A man named Josef Buzhminski told this story at the trial of Adolf Eichmann.
It happened on July 27, 1942, at the fence of the Jewish ghetto in Przemysl, Poland. Buzhminski was watching from hiding as an SS man named Kidash seized a Jewish woman and her 18-month-old son. "She held the baby in her arms," Buzhminski said, "and began asking for mercy that she be shot first and leave the baby alive.
"From behind the fence," he continued, "there were Poles who raised their hands ready to catch the baby. She was about to hand the baby over to the Poles. He took the baby from her arms and shot her twice and then took the baby into his hands and tore him as one would tear a rag."
That’s just one story — one wrenching, awful story. There are 6 million more like it — 11 million if you count beyond the Jewish victims.
Understand that and you understand the fury over William Latson. He was the principal of Spanish River Community High School in Boca Raton who, in April 2018, had a just-revealed email exchange with an unidentified mother about the Holocaust. As first reported in The Palm Beach Post, she had written to ask how that genocide is taught. Latson assured her the school has many Holocaust education activities, but added that they’re not mandatory — “not forced upon individuals as we all have the same rights but not all the same beliefs.”
Stunned, the mother pointed out the obvious: The Holocaust is not a "belief." Latson was unmoved, reminding her that "not everyone believes the Holocaust happened," and claiming that he is required to be "politically neutral."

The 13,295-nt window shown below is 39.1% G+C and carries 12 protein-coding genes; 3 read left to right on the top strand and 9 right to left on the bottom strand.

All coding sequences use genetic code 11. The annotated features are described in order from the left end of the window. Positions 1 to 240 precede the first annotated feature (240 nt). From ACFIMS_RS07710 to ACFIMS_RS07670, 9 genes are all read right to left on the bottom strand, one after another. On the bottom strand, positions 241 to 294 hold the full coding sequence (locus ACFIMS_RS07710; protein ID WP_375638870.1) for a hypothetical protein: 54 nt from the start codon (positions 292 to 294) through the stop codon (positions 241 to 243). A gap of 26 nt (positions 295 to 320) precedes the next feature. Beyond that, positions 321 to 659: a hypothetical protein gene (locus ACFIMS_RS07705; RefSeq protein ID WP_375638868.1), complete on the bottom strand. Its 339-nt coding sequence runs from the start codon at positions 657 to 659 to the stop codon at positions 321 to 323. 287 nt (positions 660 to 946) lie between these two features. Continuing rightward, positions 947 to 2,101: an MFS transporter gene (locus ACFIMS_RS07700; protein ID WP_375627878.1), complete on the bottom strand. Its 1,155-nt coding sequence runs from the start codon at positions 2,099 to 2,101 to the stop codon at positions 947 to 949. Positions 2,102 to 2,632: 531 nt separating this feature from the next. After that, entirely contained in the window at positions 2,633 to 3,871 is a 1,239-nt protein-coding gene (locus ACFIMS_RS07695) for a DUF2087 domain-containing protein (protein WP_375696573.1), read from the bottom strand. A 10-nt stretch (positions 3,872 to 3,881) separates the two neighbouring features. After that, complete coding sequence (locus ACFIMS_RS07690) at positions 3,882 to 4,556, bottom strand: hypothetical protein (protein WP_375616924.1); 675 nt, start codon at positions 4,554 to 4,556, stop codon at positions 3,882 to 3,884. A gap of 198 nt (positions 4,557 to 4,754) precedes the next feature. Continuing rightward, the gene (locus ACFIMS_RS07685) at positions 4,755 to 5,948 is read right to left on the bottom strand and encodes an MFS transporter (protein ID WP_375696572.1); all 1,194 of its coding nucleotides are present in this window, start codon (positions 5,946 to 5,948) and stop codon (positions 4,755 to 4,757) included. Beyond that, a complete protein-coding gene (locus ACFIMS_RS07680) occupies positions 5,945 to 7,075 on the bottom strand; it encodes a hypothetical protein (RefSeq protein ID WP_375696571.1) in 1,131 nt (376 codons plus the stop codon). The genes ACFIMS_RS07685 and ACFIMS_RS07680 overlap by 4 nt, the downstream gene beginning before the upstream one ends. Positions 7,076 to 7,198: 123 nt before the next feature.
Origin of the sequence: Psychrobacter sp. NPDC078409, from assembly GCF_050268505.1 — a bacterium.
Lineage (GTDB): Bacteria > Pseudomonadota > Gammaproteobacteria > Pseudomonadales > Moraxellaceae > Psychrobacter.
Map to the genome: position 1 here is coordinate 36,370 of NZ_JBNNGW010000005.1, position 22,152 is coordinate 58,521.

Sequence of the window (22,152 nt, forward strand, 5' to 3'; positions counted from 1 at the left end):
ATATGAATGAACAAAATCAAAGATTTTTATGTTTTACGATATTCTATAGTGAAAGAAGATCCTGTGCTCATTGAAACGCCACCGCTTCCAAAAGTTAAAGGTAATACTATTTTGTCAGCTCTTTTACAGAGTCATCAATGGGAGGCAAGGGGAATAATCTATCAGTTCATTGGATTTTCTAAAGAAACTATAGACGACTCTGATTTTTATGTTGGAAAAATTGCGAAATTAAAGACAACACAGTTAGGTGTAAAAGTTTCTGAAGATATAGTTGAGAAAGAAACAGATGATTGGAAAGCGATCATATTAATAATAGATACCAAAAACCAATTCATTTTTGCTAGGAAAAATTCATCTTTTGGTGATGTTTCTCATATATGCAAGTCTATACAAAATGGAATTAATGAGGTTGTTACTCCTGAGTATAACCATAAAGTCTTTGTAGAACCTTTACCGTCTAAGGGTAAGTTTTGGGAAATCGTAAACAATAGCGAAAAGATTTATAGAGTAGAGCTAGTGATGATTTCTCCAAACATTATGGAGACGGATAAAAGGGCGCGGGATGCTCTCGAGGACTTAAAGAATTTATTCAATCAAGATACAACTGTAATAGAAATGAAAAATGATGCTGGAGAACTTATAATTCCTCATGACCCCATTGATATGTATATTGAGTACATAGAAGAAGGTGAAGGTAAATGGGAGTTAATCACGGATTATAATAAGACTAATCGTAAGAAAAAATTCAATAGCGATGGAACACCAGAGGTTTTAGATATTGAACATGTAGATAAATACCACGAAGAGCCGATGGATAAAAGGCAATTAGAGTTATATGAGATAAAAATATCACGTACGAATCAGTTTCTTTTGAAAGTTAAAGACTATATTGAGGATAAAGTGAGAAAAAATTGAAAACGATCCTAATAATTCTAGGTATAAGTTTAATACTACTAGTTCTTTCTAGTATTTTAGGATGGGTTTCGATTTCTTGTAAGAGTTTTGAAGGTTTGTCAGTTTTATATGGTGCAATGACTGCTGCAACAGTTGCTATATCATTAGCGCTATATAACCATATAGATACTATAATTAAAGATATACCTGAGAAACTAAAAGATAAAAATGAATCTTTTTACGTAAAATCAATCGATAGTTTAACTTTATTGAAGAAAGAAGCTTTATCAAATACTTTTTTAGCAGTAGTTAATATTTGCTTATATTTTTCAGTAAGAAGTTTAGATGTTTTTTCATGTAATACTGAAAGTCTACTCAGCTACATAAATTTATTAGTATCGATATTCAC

"I can't say the Holocaust is a factual, historical event because I am not in a position to do so as a school district employee," he said.
Those words ignited an uproar. And Latson, you will not be heartbroken to learn, is now the ex-principal of Spanish River High.
Which is fine, except that he is less the problem here than just a particularly glaring symptom thereof. Forcing him out does nothing to address the toxic "both-sideism" he represents and that has crept over American education, politics and journalism in recent years.
Sometimes, it's merely disingenuous, an excuse for inaction — like when Republicans pretend they can't be definitive about climate change because there's no scientific consensus. Sometimes, it's fear of the damning word. Like when reporters look at incidents involving nooses, burning crosses or the generous application of the N-word and pronounce them "racially insensitive." And sometimes, it's a misbegotten attempt at even-handedness. Like when Latson evidences such tender regard for the feelings of Holocaust deniers.
It's a fine thing to maintain an open mind. Intellectual flexibility, the ability to see things from the other side, is to be encouraged. But none of that precludes the obligation to make a judgment, to say flatly what is and what is not.
Failure to do that, failure to stand up for the truth, suggests not an open mind but an empty one — and cowardice, to boot. The truth is already under attack from the White House, the Russians, Fox "News" and other forces of weaponized chaos and organized confusion. Will it now be under attack from the schools, too?
We can't allow that. To allow that is to poison the future. And besides, Josef Buzhminski — and millions of other witnesses and victims of atrocity — deserve better. They are beyond our solace. The least we can do is remember their ordeals and speak them without equivocation.
You wouldn't think that's too much to ask.
Leonard Pitts is a columnist for The Miami Herald. firstname.lastname@example.org